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The Impact of Overpopulation on the Environment

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Table of Contents

  • Introduction
  • Causes of global overpopulation
  • Industrial Revolution Factors
    Medicine advancements
    Agricultural advancements
    Transportation advancements
    Socio-Economical Factors
  • Global consequences of overpopulation by 2050
  • Impact on the environment
    Exhaustion of natural resources and energy waste
    Biodiversity
    Climate Change
    Impact on humanity
    Water resources
    Employment
    Living quality
  • Technological (Engineering and Scientific) and Non-Technical Solution
  • Technological Solutions
    Non-Technical Solutions
  • Personal Opinion on the topic
  • Conclusion

The earth's capacity is estimated to be 9 to 10 billion persons. Every day the earth's population fluctuates as persons die and babies are born. Over the last 2.5 centuries, the population has multiplied sevenfold and is estimated to reach 9.8 billion by 2050. By this estimation, the earth would become overpopulated by 2050. To combat this from happening, technological (engineering and scientific) and non-technical solutions as well as the impact of overpopulation on the environment were proposed and discussed in the essay. Personal views and opinions were also stated. It was concluded that for the solutions proposed to combat overpopulation by 2050, the solutions must take place with immediate effect and be a united effort by the entire global population.

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Introduction

Overpopulation can be described as a condition where a species’ population exceeds the carrying capacity of its ecological surroundings. Homosapiens consist of the words largest species which covers the majority of the earth's terrain. The average life span of a Homosapien is 70 to 80 years. (Disabled World 2019). When comparing the consumption rates of the earth’s resources between all species, homo-sapiens have the highest. The earth’s population took hundreds of years to reach 1 billion however in a little over 2.5 centuries this figure multiplied sevenfold.

The earth’s carrying capacity is estimated to be 9 to 10 billion people. In the year 2019, the earth’s population is recorded at 7.7 billion. According to a report by the United Nations, the world’s population growth rate peaked in 1965-1970 when it was increasing by 2.1 percent per year, on average. Since then, the pace of global population growth has slowed by half, falling below 1.1 percent per year in 2015-2020. It was estimated that the world’s population is expected to reach 8.6 billion in 2023, 9.8 billion in 2050, and 11.2 billion in 2100 (United Nations, Department of Economic and Social Affairs, Population Division 2019). From this estimation, in only 31 years the earth will become overpopulated and have severely depleted resources.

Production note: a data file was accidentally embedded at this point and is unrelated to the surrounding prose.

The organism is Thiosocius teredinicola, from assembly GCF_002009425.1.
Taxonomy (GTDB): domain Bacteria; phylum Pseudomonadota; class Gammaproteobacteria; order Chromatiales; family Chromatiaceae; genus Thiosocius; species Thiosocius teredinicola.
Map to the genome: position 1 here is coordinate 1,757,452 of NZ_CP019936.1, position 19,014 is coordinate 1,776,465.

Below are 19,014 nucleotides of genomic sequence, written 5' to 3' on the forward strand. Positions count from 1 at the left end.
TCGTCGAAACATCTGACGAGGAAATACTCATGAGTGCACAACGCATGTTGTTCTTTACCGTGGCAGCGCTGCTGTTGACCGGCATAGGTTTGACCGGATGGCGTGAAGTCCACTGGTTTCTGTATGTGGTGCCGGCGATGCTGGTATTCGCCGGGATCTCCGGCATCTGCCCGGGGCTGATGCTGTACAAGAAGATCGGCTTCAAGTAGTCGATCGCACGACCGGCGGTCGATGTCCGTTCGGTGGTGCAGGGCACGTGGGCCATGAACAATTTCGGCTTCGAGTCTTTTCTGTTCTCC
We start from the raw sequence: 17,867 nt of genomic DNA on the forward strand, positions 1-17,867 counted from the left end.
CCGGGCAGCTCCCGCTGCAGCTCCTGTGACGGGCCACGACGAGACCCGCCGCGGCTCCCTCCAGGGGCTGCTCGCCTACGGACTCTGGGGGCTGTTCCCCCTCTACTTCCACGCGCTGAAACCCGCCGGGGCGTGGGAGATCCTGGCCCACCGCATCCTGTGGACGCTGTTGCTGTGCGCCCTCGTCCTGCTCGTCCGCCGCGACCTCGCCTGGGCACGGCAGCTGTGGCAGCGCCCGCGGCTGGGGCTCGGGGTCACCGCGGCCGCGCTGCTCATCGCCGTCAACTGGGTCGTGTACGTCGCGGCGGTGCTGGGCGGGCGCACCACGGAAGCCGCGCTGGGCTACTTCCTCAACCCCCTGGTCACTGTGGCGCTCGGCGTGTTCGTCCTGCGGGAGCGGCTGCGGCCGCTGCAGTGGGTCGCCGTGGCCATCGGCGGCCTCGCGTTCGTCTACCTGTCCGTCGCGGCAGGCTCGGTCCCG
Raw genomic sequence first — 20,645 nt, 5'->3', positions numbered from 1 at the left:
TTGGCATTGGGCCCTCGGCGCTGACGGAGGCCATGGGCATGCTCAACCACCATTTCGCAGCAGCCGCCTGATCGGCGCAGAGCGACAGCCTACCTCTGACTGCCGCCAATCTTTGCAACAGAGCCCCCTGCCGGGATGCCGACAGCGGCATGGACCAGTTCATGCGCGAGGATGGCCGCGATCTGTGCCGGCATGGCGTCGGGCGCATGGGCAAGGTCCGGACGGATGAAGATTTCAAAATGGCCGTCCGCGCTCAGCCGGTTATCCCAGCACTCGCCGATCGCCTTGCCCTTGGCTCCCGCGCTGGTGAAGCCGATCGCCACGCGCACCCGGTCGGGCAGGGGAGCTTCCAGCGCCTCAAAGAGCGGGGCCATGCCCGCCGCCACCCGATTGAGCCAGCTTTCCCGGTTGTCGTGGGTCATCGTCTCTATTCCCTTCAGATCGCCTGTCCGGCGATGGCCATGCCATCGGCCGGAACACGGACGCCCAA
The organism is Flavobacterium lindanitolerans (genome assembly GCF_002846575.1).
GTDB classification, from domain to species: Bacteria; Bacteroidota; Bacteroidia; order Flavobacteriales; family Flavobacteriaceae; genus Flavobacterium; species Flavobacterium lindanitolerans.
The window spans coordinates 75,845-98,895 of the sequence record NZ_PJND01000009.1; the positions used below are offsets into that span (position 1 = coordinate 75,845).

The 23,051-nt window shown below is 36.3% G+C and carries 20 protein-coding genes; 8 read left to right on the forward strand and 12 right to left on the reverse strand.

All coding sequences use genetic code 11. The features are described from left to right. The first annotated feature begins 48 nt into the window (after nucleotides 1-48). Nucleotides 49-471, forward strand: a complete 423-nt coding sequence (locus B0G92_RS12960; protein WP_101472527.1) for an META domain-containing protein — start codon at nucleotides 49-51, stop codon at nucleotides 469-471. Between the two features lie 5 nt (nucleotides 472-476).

Causes of global overpopulation

Technological advancement globally, with each coming year, has affected humanity greatly in many ways.

Industrial Revolution Factors

Due to the industrial revolution, there were many leaps in the advancement of various fields such as medicine, agriculture, and transportation. (Renewable Resources Coalition 2019)

Medicine advancements

Developments in medicine allowed humanity to overcome diseases that would have previously resulted in deaths, decreasing mortality rates as well as increasing life spans. Advancements in fertility treatments contributed to the increase in birth rates.

Agricultural advancements

In agriculture, better machinery, techniques, and scientific research increased overall production efficiency. Due to improvements such as year-round crops, pesticides, more resilient seed, mechanized harvesting, and improved fishing and livestock methods, more food was produced annually which aided in nourishing the growing world population.

Transportation advancements

As transportation developed to be more accessible between countries, people migrated to more urban countries in search of better opportunities available, reducing the capacity of the intended country.

Socio-Economical Factors

Other factors unrelated to the industrial revolution are socio-economical factors such as lack of proper family planning, poverty, poor sex education, and poor general education. (Renewable Resources Coalition 2019)

Global consequences of overpopulation by 2050

Global consequences of overpopulation by 2050 can be divided into two categories, impact on the environment and impact on humanity.

Impact on the environment

The impact on the environment includes exhaustion of natural resources, energy waste, biodiversity, and climate change.

Exhaustion of natural resources and energy waste

As a result of the earth’s population increasing every coming year, natural resources are being exhausted. The planet has a limited capacity, and the time frame in which it takes to generates raw materials is being outweighed by the consumption of these materials. The environment continues to be degraded by the waste created from energy produced from coal, oil, and natural gas (fossil fuels) as well as the unbridled use of natural resources. (Rinkesh 2019)